All the time. I use it especially in state-based applications which are built using a combination of Lens and MonadState.

For example, on a project I’m working on now, I have a set of controllers (i.e. physical devices with buttons) and I need to keep track of the estimated state of each controller. I want to have a total map from controller name to controller state, implemented as a normal partial map with empty assumed to mean default. A simplified snippet to demonstrate what I mean:

data Button = U | D | L | R deriving ...
data ButtonState = Up | Down
instance Default ButtonState where def = Up

data ControllerState = ControllerState {buttons :: Map Button ButtonState, ...} deriving (Generic, ...)
instance Default ControllerState where def = ControllerState def ...

data Controller = A | B | C deriving ...

data SystemState = SystemState {controllers :: Map Controller ControllerState, ...} deriving (Generic, ...)

type AppMonad m = (MonadState SystemState m, ...)

pushButton :: AppMonad m => Controller -> Button -> m ()
pushButton controller button = #controllers . at controller . non def . #buttons . at button . non def .= Down

The above snippet will set the given button on the given controller to “down”, using “def” to interpret the meaning of an empty map entry. at and non come from Lens, and the #buttons syntax is OverloadedLabels plus generic-lens-labels.

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What I usually do is that I have a defaultMyRecord function.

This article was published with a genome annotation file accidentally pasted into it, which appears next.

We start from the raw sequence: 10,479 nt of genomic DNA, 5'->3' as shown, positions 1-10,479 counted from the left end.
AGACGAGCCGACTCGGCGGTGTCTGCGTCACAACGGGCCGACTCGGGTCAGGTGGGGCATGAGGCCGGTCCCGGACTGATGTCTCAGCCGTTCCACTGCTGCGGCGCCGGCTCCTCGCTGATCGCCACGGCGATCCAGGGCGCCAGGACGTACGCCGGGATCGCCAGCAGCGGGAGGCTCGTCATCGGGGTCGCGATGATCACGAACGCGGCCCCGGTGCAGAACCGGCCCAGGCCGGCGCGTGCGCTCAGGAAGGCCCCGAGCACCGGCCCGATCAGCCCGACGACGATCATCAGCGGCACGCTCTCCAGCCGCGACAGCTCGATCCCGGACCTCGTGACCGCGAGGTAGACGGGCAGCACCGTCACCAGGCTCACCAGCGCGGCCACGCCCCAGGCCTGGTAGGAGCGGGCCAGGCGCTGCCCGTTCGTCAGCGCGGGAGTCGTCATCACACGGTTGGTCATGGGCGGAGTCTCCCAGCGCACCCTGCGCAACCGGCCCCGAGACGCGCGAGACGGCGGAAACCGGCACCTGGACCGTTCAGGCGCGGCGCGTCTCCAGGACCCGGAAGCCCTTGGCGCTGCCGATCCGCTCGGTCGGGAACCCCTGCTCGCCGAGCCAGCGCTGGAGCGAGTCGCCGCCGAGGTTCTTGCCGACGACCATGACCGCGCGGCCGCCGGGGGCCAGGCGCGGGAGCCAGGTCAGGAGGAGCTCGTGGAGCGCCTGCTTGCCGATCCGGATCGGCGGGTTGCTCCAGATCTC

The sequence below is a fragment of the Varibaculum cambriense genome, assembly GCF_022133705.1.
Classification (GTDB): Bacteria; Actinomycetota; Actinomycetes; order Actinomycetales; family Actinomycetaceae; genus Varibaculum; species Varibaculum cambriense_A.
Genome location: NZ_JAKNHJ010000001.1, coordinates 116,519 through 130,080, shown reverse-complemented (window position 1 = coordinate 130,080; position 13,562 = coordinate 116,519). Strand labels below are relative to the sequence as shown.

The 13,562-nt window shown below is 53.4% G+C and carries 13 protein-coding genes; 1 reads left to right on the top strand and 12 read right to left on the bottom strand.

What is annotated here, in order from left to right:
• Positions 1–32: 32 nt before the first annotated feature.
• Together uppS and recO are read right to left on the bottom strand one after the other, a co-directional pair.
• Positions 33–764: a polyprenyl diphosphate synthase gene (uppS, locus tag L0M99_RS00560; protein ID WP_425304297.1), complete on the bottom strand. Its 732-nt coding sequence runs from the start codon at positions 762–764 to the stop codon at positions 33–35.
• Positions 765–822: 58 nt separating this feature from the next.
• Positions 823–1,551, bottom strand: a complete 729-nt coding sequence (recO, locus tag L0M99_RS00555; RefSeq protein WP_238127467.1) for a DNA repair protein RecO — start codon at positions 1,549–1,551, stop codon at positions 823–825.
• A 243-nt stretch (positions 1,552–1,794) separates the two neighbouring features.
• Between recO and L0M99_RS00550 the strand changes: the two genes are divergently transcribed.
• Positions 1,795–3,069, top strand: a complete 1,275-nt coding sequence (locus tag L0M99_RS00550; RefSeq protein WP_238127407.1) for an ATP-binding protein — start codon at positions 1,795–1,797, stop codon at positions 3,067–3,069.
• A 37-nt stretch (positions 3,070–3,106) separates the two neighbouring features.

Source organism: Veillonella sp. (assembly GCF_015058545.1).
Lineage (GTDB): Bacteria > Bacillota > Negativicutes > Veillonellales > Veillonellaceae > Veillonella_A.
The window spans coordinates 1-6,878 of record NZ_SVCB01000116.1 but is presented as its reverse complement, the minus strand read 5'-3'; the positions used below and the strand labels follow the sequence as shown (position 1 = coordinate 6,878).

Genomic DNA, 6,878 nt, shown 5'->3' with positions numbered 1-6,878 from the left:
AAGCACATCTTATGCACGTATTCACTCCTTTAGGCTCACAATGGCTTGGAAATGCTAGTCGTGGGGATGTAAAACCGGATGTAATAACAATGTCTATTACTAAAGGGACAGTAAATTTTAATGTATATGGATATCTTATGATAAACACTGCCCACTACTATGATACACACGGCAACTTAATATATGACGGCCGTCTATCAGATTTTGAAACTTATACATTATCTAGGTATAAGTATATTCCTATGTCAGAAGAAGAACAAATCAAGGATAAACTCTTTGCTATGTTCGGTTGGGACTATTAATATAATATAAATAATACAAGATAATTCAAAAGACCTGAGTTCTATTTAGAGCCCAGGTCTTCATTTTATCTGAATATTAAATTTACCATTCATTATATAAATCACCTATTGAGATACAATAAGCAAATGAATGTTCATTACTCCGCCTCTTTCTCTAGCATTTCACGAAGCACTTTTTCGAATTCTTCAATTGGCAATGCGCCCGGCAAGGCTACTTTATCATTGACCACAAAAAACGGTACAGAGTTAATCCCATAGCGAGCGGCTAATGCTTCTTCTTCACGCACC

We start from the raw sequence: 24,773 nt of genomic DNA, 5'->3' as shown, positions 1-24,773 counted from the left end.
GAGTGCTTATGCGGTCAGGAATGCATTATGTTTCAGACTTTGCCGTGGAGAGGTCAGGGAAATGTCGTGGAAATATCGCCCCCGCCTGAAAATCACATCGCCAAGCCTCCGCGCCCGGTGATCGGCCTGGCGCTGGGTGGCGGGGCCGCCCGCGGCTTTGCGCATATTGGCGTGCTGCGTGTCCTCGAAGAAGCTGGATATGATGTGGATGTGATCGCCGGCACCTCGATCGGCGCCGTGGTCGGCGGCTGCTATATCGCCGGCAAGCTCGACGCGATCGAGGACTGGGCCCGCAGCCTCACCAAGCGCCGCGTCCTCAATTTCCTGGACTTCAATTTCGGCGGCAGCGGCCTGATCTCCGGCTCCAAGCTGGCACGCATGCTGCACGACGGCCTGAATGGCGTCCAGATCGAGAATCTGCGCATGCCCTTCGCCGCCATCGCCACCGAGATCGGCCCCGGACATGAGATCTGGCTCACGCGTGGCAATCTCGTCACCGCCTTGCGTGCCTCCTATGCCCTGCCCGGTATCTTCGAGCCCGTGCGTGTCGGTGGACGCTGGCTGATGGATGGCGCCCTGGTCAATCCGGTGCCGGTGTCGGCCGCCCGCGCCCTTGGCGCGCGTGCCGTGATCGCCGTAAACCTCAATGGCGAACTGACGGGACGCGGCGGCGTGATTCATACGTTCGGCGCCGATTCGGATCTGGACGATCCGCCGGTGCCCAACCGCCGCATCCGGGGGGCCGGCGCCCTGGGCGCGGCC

A variant of this approach I’ve tried is to make configurable functions accept a MyOptionsRecord -> MyOptionsRecord instead of MyOptionsRecord, so that they themselves apply the modifier to the default record.

For the sake of clarity, one can even define defaults :: a -> a as a synonym for id.

No. I don’t find this typeclass valuable and I think it’s unnecessary indirection in most codebases. I remember when I first encountered this typeclass years ago I got hung up on where the default values where coming from (being used to the far more common pattern of using something like defaultOptions instead)—then I eventually found out it was from the typeclass instance.

I think that fundamentally my biggest issue with this is that it takes away from code readability. I don’t want every default-value-producing function to be called def. I’d much rather have defaultOptions and defaultUserConnectionState and defaultTransaction because I can immediately see which default I am producing when I use these. Using def to produce default values for many different types in a single codebase is the opposite approach that serves to obscure.


It’s definitely controversial! But I can point to a situation where I’ve used it, and I’m convinced it’s justified. In HMock (HMock: A flexible mock framework for testing effectful code.), which is about producing mock implementations of interfaces, when you tell HMock to expect an action to be used in the code under test, you can either specify what its result should be or just let it return the default value.